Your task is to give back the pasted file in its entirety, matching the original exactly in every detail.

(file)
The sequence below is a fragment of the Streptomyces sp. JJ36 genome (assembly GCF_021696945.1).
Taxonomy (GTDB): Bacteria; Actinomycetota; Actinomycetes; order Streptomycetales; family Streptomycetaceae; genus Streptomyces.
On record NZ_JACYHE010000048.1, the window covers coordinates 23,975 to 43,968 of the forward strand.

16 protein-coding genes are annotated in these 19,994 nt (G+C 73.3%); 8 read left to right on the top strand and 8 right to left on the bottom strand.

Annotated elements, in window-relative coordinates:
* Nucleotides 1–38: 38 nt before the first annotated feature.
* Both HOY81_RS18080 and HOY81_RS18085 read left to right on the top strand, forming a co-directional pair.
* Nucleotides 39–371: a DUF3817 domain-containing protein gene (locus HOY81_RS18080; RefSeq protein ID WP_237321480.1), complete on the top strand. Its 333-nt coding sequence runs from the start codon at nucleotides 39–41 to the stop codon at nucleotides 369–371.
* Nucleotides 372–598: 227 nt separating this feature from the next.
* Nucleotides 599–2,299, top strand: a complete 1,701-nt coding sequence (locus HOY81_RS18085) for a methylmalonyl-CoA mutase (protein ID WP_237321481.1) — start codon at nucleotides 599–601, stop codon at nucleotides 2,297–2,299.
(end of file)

The sequence below is a fragment of the Streptomyces sp. JJ36 genome (assembly GCF_021696945.1).
Taxonomy (GTDB): Bacteria; Actinomycetota; Actinomycetes; order Streptomycetales; family Streptomycetaceae; genus Streptomyces.
On record NZ_JACYHE010000048.1, the window covers coordinates 23,975 to 43,968 of the forward strand.

16 protein-coding genes are annotated in these 19,994 nt (G+C 73.3%); 8 read left to right on the top strand and 8 right to left on the bottom strand.

Annotated elements, in window-relative coordinates:
* Nucleotides 1–38: 38 nt before the first annotated feature.
* Both HOY81_RS18080 and HOY81_RS18085 read left to right on the top strand, forming a co-directional pair.
* Nucleotides 39–371: a DUF3817 domain-containing protein gene (locus HOY81_RS18080; RefSeq protein ID WP_237321480.1), complete on the top strand. Its 333-nt coding sequence runs from the start codon at nucleotides 39–41 to the stop codon at nucleotides 369–371.
* Nucleotides 372–598: 227 nt separating this feature from the next.
* Nucleotides 599–2,299, top strand: a complete 1,701-nt coding sequence (locus HOY81_RS18085) for a methylmalonyl-CoA mutase (protein ID WP_237321481.1) — start codon at nucleotides 599–601, stop codon at nucleotides 2,297–2,299.